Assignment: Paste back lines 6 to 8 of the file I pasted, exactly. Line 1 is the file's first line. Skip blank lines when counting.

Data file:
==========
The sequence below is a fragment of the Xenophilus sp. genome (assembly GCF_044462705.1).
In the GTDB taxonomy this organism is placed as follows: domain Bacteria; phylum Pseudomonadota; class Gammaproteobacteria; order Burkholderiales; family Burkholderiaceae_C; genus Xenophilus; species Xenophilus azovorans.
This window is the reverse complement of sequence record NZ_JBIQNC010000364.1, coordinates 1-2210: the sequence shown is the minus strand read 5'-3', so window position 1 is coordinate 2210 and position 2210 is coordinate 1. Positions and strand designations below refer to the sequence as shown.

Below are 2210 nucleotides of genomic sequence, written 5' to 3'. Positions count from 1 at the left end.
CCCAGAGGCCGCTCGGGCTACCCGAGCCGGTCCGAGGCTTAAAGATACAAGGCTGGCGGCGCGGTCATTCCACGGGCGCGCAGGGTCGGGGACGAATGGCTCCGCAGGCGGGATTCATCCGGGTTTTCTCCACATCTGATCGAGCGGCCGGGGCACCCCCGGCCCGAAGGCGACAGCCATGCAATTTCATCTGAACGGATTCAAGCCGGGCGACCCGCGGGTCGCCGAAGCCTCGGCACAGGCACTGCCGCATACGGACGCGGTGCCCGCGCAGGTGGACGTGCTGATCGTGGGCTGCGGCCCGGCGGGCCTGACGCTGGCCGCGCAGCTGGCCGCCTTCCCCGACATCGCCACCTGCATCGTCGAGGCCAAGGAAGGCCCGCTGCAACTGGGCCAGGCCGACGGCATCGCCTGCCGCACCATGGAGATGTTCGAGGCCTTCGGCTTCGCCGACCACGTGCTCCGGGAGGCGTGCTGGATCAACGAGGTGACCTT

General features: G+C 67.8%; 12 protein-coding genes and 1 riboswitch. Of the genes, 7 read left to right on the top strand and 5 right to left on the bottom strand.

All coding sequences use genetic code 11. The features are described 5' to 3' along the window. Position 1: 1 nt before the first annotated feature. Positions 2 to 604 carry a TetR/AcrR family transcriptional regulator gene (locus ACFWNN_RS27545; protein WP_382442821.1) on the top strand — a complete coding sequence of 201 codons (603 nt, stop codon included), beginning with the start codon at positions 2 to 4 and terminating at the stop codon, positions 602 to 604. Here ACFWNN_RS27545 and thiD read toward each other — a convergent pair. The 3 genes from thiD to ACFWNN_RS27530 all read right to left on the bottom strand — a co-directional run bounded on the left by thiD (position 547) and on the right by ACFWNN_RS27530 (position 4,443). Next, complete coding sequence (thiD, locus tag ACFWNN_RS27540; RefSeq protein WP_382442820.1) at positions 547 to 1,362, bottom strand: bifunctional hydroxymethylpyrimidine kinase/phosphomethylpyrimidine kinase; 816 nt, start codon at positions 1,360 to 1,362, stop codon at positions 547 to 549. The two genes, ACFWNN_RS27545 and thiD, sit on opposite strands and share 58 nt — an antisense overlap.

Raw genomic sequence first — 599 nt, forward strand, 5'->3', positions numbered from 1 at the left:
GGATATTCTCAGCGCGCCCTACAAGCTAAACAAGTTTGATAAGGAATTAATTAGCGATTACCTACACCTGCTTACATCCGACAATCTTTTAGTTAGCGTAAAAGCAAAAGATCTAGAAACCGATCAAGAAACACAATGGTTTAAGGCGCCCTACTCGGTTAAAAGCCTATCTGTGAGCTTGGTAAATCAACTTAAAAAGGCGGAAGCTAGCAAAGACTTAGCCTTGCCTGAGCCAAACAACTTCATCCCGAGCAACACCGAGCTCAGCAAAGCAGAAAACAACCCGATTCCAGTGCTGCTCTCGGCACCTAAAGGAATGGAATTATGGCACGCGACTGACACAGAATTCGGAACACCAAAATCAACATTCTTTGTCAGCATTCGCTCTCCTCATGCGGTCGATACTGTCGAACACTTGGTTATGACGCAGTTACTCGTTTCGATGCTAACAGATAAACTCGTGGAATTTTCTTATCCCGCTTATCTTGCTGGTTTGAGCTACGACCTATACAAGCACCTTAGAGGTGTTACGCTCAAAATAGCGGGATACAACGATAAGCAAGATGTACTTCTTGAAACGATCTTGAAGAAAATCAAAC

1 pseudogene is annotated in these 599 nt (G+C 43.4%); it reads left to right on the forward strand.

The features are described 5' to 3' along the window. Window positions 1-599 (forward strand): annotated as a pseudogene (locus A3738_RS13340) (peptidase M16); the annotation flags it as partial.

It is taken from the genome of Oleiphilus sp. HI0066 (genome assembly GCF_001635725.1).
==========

General features: G+C 67.8%; 12 protein-coding genes and 1 riboswitch. Of the genes, 7 read left to right on the top strand and 5 right to left on the bottom strand.

All coding sequences use genetic code 11. The features are described 5' to 3' along the window. Position 1: 1 nt before the first annotated feature. Positions 2 to 604 carry a TetR/AcrR family transcriptional regulator gene (locus ACFWNN_RS27545; protein WP_382442821.1) on the top strand — a complete coding sequence of 201 codons (603 nt, stop codon included), beginning with the start codon at positions 2 to 4 and terminating at the stop codon, positions 602 to 604. Here ACFWNN_RS27545 and thiD read toward each other — a convergent pair. The 3 genes from thiD to ACFWNN_RS27530 all read right to left on the bottom strand — a co-directional run bounded on the left by thiD (position 547) and on the right by ACFWNN_RS27530 (position 4,443). Next, complete coding sequence (thiD, locus tag ACFWNN_RS27540; RefSeq protein WP_382442820.1) at positions 547 to 1,362, bottom strand: bifunctional hydroxymethylpyrimidine kinase/phosphomethylpyrimidine kinase; 816 nt, start codon at positions 1,360 to 1,362, stop codon at positions 547 to 549. The two genes, ACFWNN_RS27545 and thiD, sit on opposite strands and share 58 nt — an antisense overlap.

Raw genomic sequence first — 599 nt, forward strand, 5'->3', positions numbered from 1 at the left: